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Tuesday

Workout of the day

70

Deadlift 5-3-3-1-1-1 reps.

Practice scales and planks for 20 minutes.

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Plank Variations

Plank positions

The hip is the most powerful joint in the body due to its heavy musculature, robust architecture, and large range of motion. The bony structure of the pelvis creates the foundation for the hip joint. The pelvis is oriented in mirror images to the left and right sides of the vertebral column, creating a right hip and a left hip. Each hip articulates the femur—the bone of the upper leg—and the pelvis. Most of the significant movements in human life, including sitting, standing, walking, running, and lifting, involve architectural contributions at the hip.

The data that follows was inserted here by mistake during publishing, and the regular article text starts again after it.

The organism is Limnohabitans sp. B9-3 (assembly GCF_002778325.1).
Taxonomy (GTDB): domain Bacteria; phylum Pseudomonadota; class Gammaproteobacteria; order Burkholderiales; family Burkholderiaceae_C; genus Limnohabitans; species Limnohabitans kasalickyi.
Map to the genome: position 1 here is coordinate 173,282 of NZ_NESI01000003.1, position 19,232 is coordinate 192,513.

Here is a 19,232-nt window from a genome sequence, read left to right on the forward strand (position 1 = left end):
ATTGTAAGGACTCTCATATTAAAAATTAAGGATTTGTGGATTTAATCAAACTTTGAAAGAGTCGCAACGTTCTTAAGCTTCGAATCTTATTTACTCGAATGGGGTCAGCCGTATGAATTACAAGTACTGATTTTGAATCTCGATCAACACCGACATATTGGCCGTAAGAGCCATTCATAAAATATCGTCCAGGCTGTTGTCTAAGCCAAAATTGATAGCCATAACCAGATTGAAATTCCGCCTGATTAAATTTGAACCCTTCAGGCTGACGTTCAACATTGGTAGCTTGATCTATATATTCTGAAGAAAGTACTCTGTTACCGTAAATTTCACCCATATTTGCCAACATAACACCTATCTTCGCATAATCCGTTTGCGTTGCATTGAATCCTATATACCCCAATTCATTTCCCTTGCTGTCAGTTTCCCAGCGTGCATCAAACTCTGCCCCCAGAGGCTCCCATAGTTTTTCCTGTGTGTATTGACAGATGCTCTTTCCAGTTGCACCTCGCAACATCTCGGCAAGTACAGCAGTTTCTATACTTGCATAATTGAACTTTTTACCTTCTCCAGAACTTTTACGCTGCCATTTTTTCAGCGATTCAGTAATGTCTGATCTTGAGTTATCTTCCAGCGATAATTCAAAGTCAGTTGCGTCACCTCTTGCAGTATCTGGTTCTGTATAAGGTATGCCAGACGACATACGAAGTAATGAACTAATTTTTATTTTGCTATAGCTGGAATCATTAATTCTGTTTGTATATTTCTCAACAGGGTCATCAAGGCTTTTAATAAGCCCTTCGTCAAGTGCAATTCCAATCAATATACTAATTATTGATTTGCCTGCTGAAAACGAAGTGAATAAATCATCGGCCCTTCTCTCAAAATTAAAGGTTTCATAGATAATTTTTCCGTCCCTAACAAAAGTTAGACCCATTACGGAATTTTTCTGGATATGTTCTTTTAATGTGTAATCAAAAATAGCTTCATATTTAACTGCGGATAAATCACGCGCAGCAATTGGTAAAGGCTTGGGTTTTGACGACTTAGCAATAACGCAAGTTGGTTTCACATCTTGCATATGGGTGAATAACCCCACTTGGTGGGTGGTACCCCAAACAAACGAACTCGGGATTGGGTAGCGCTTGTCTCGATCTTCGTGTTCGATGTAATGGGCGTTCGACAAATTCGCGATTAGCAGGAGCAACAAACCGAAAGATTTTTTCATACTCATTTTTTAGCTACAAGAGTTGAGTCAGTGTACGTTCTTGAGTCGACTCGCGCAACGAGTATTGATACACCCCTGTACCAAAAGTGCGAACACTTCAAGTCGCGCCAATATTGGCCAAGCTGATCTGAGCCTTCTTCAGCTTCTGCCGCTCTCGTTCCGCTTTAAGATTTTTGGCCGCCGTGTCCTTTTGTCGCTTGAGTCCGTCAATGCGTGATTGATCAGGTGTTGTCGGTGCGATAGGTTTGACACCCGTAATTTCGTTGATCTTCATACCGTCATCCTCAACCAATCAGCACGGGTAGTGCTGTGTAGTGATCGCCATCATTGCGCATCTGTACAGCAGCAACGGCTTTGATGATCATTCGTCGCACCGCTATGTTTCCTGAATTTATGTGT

Read MoreMovement about Joints, Part 5: The Hip
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In this 2003 article, Greg Glassman reviews the CrossFit approach to training with injury via the hypothetical case of an athlete medically restricted from all weight-bearing movements for eight weeks following knee surgery. He notes, “In traditional rehabilitation the goal is to bring the afflicted body part, and eventually the athlete, back to pre-injury capacity. This, though frequently a formidable challenge, is not by itself adequate to the aims of CrossFit rehab. For CrossFitters, rehabilitation is complete and successful when the athlete has acquired total physical capacity not just equal to but beyond the pre-injury state. …The essence of our approach to working wounded is to divert the focus and purpose of the athlete’s workout away from the injured limb. We want the athlete to work with intensity, variance, and functionality but just, in our hypothetical case, not with the right leg."

Read the article The Working Wounded

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